Review: 100 nasty women of history, by Hannah Jewell

Hatchette Australia, 2017

As many of us know all too well, regular history books are often filled to the brim with the discoveries, achievements and triumphs of men – and all too often those made by women are, well, glossed over. 100 Nasty Women of History is a refreshing look at history with a feminine – and comedically sassy – point of view.

I had heard of less than five of the women covered in the book, which is both an indictment of my own knowledge of women of history, and even more so of the way in which women are overlooked in our storytelling. Jewell ensures that in her coverage of these often forgotten members of our collective history, a sense of diversity and intersectionality is maintained. The stories of women of colour, women from the LGBTQIA+ community and women of different faiths and backgrounds are all metaphorically gathered alongside each other. As Jewell writes in the conclusion, should  they all have been literally in the same place at the same time, it would have made for quite the event!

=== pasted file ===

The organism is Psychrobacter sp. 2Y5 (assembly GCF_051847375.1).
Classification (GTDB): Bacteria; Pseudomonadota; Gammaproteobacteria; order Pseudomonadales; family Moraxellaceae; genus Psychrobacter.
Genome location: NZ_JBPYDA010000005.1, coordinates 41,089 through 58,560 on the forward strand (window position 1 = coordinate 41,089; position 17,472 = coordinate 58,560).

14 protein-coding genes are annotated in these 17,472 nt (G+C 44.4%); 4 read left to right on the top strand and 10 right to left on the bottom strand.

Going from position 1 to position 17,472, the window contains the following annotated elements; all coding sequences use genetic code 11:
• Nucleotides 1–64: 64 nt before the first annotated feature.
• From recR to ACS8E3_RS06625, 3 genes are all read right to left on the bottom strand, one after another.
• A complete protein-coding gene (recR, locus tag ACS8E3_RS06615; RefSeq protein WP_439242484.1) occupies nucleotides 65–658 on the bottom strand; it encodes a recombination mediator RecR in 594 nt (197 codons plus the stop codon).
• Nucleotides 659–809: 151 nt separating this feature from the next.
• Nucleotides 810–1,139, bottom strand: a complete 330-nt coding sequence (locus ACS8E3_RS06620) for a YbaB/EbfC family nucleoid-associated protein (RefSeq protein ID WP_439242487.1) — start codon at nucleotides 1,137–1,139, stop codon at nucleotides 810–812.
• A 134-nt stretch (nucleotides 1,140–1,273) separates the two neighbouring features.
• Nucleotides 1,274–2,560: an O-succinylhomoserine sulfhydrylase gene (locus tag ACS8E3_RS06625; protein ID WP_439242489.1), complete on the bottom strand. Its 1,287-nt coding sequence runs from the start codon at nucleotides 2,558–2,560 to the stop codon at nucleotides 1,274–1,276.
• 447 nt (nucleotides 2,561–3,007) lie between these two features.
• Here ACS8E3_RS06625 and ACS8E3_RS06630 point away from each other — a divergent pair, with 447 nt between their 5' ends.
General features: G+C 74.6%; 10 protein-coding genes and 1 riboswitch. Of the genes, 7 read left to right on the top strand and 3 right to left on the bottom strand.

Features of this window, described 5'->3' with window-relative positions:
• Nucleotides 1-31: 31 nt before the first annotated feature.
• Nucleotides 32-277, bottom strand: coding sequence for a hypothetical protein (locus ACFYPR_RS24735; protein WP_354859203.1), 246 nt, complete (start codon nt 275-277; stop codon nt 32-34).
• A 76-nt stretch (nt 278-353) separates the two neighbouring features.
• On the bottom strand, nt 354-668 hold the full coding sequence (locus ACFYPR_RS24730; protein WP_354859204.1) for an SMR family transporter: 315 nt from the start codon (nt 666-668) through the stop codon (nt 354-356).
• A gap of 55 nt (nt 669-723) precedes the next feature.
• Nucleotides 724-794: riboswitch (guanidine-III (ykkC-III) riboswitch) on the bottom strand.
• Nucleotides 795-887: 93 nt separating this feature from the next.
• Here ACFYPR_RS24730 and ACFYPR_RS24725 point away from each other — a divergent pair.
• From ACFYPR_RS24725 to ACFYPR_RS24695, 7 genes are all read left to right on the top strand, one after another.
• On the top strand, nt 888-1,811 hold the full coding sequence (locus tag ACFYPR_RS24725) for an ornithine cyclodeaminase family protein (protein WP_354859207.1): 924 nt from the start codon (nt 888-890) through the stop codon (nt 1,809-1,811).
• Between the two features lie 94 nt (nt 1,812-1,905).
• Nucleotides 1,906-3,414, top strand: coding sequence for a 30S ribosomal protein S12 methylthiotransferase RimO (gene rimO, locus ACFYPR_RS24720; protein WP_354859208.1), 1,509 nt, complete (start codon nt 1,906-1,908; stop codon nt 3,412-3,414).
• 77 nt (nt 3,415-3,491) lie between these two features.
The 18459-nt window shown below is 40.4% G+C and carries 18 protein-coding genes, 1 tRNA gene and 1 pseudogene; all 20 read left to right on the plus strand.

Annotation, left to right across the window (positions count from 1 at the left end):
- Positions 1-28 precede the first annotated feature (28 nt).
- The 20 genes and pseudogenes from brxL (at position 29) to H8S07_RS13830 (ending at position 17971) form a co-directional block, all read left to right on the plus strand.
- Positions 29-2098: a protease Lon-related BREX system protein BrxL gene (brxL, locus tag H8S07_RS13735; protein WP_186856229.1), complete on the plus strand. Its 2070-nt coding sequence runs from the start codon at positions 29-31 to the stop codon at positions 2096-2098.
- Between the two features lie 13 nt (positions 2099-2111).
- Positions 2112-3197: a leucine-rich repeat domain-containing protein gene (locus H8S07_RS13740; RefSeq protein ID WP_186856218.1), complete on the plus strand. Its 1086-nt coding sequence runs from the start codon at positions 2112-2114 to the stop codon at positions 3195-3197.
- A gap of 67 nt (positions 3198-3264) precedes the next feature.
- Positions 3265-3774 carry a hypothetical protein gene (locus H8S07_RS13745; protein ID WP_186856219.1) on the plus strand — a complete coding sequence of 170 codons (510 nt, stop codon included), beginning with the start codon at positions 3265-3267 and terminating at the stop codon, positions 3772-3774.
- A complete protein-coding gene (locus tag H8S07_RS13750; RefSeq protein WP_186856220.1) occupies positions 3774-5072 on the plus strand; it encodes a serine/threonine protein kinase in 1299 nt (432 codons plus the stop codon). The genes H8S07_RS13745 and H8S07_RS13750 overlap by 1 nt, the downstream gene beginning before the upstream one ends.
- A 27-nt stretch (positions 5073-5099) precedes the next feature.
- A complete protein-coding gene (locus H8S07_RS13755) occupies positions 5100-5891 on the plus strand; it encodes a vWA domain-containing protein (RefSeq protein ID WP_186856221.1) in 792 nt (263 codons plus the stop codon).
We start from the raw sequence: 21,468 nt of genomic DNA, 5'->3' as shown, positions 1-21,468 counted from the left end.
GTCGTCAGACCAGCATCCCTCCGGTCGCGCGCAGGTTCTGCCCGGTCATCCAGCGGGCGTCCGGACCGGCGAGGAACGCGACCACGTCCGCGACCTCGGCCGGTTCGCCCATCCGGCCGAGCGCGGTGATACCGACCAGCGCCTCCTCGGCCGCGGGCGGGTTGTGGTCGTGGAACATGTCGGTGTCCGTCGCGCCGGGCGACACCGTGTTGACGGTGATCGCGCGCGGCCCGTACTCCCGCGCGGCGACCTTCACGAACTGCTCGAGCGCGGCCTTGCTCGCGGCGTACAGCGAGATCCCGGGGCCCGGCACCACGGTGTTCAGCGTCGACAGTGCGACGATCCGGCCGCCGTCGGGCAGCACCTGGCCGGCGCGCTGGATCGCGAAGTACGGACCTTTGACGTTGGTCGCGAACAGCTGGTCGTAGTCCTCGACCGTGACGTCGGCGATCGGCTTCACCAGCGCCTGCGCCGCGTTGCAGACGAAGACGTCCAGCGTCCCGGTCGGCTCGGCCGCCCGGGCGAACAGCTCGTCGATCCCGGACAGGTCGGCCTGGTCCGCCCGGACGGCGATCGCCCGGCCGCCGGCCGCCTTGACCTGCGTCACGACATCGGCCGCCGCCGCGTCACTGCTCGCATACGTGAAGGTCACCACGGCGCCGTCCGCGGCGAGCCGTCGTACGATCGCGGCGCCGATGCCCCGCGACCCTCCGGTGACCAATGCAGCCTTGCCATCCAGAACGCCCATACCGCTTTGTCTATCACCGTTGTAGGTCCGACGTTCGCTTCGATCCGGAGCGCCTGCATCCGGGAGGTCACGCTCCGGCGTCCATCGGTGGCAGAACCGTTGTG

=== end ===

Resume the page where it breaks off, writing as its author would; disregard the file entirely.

I intentionally took my time reading this book as I wanted to give myself time to reflect on the achievements and struggles of each woman that the book explored. While the hilarity and ease of  Jewell’s writing allows for a quick read, there’s no avoiding the constant levels of oppression, prejudice and inequality each of these women had to overcome to make a difference in their many and varied fields.

Taking a step back at times was necessary, as despite the light tone of the book, the constant recognition of the injustice faced by these women is infuriating. My hope is that this juxtaposition of humour and injustice inspires women of today to challenge preconceived ideas about their worth or ability, and provide them with the strength to overcome similar hurdles and obstacles to those  faced by the women in the book.

Jewell writes quite informally and relationally, which serves to ensure the complexity of stories covered is accessible to a range of readers. Despite – or perhaps because of – her frequent use of colloquialism, she manages to create a link between these fierce women of history and the women reading about them today.

100 Nasty Women of History provides a hilarious insight into 100 fierce women – whose life stories, struggles and achievements can still influence our work for change today.

Kate Leaney

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